IFC's The Spoils of Babylon finished airing last Sunday night, and if you missed it, I encourage you to check it out. Produced by Funny or Die and created by Matt Piedmont and Andrew Steele, this was a six-part miniseries of sorts, a spoof on the epic miniseries of the 70's and 80's, with an all-star cast filling out every bit part over the course of each 22-minute episode.
Will Ferrell is "Eric Jonrosh," the author of the non-existent novel the story is based on, and he opens and closes each episode with his recollections about the filming of the series, which he of course directed himself. A story that spans decades, it covers the classic tropes of the genre that are familiar to fans of old miniseries like The Thorn Birds or Rich Man, Poor Man- there's forbidden love, war, corporate feuding, illegitimate children, etc. There's a joke about every two minutes, and while the show could be hit and miss at times, the hits were pretty great, and the series was so well cast that you almost get caught up in the actual story despite the soap opera ridiculousness of it all.
Tobey Maguire and Kristen Wiig are the stars, the Morehouse children who grow up as adopted siblings but of course fall in love at first sight. Maguire is unexpectedly funny as the pretentious and tortured Devon Morehouse, but Kristen Wiig especially is fantastic as Cynthia, whose lovelorn character actually seems to develop and change over the course of the series. Wiig is always game for silliness but she really nails the overwrought melodramatic scenes so well she could have easily fit into an episode of the genre they're spoofing. I hope she gets Emmy recognition later in the summer. Many actors seemed to want to be a part of this, and the supporting cast is filled out with people like Tim Robbins, Michael Sheen, Val Kilmer, Carey Mulligan, and most surprisingly, an all grown up Haley Joel Osment, who's actually pretty great as the treacherous son of Devon and Cynthia (once you get past the distraction of his having gained about forty pounds since the last time you saw probably saw him onscreen). Robbins is the other standout as the family patriarch- his every intonation and mannerism is hilarious without even trying.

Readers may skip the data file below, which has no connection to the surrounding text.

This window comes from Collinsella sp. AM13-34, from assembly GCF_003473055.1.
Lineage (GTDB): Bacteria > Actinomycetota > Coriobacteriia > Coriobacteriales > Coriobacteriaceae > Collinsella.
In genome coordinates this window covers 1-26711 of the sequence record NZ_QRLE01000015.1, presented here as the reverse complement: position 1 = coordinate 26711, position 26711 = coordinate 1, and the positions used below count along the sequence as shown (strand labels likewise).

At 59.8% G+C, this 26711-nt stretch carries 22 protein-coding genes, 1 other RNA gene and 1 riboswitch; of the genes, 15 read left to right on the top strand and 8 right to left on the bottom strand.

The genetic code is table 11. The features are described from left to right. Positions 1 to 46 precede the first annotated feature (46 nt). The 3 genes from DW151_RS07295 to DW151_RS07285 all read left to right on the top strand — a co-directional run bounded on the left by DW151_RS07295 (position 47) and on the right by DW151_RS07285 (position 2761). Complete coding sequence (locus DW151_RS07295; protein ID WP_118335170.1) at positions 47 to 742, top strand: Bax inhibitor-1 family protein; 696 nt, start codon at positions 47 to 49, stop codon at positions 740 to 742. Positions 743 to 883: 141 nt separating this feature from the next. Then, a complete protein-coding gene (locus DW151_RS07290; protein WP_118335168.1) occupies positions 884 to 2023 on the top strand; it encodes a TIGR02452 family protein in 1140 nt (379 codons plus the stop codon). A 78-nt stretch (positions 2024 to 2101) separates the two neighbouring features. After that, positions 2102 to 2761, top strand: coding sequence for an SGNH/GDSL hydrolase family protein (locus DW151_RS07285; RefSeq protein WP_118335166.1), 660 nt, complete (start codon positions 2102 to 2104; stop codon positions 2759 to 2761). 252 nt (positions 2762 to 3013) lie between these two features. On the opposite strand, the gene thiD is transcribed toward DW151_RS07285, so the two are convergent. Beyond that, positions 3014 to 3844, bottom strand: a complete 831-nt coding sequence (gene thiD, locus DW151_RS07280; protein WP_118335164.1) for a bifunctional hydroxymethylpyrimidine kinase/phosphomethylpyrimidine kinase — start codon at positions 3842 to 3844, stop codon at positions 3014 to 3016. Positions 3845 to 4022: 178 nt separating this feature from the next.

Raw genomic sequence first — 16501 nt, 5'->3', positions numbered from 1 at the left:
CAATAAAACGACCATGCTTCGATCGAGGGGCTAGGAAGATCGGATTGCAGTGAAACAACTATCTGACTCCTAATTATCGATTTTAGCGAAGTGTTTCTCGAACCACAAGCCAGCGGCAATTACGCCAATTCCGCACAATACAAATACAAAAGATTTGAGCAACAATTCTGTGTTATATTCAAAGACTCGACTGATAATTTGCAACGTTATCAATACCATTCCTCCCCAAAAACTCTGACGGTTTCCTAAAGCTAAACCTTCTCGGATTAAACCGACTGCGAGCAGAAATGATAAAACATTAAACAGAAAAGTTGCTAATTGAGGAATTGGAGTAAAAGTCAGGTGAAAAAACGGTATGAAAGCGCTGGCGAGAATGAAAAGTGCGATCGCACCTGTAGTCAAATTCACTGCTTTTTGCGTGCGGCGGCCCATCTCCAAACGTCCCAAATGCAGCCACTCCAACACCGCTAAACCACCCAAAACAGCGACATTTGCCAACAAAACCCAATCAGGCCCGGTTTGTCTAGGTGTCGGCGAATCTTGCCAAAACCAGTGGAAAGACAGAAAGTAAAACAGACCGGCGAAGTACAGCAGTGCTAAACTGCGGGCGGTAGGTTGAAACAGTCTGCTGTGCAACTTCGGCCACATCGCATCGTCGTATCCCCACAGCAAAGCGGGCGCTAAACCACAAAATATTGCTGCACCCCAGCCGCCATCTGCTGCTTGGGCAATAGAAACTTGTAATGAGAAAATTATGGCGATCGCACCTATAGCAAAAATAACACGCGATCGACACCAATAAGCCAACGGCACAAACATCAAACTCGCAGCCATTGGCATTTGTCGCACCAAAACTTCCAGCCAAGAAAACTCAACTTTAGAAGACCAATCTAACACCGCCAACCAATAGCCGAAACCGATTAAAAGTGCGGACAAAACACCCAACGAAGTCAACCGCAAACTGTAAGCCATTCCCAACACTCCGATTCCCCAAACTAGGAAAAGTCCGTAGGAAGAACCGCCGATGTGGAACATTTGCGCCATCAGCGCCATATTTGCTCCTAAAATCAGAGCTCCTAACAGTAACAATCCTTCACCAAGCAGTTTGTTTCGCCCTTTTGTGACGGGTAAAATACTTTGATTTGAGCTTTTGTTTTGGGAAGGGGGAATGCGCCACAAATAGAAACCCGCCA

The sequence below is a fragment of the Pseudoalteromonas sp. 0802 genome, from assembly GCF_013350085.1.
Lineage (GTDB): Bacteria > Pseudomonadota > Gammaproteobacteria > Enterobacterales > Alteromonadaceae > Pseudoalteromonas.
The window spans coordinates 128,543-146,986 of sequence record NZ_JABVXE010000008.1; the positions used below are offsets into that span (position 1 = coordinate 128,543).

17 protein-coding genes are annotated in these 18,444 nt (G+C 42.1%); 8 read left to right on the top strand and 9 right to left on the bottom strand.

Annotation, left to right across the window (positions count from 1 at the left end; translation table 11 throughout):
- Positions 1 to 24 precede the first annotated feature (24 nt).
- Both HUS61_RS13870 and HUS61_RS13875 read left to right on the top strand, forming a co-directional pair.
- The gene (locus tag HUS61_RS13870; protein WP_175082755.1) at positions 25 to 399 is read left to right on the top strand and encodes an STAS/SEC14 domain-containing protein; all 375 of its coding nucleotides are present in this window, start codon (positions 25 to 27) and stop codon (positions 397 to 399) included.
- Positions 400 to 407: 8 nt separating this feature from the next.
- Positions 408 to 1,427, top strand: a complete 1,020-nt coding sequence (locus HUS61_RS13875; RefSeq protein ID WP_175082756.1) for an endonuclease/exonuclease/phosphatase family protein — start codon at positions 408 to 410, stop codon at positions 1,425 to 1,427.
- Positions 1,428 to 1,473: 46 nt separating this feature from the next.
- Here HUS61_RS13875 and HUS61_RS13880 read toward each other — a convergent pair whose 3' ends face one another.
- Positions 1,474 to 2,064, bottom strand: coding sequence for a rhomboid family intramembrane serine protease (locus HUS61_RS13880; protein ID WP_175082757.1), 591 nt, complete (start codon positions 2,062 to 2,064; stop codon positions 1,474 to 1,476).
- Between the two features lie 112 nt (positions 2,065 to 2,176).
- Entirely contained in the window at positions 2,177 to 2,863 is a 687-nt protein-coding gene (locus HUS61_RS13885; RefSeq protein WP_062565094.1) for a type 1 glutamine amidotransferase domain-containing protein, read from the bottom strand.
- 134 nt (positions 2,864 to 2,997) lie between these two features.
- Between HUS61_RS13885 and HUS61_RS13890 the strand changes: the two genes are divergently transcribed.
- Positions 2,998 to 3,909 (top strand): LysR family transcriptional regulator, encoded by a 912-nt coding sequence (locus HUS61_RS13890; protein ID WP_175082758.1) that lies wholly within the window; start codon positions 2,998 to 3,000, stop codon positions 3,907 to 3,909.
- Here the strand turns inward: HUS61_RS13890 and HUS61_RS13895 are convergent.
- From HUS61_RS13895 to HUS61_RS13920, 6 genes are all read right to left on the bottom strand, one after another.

There are jokes in every frame, from the way it's shot, lit, and acted- and you have to pay close attention sometimes to the introductions by Ferrell in the beginning to even get all of them through each particular episode. The whole project is kind of an oddball creation, but the actors are having a great time, and it's so outlandish and bizarrely funny that I hope it catches on and they can maybe do another one some time next year. Definitely worth watching.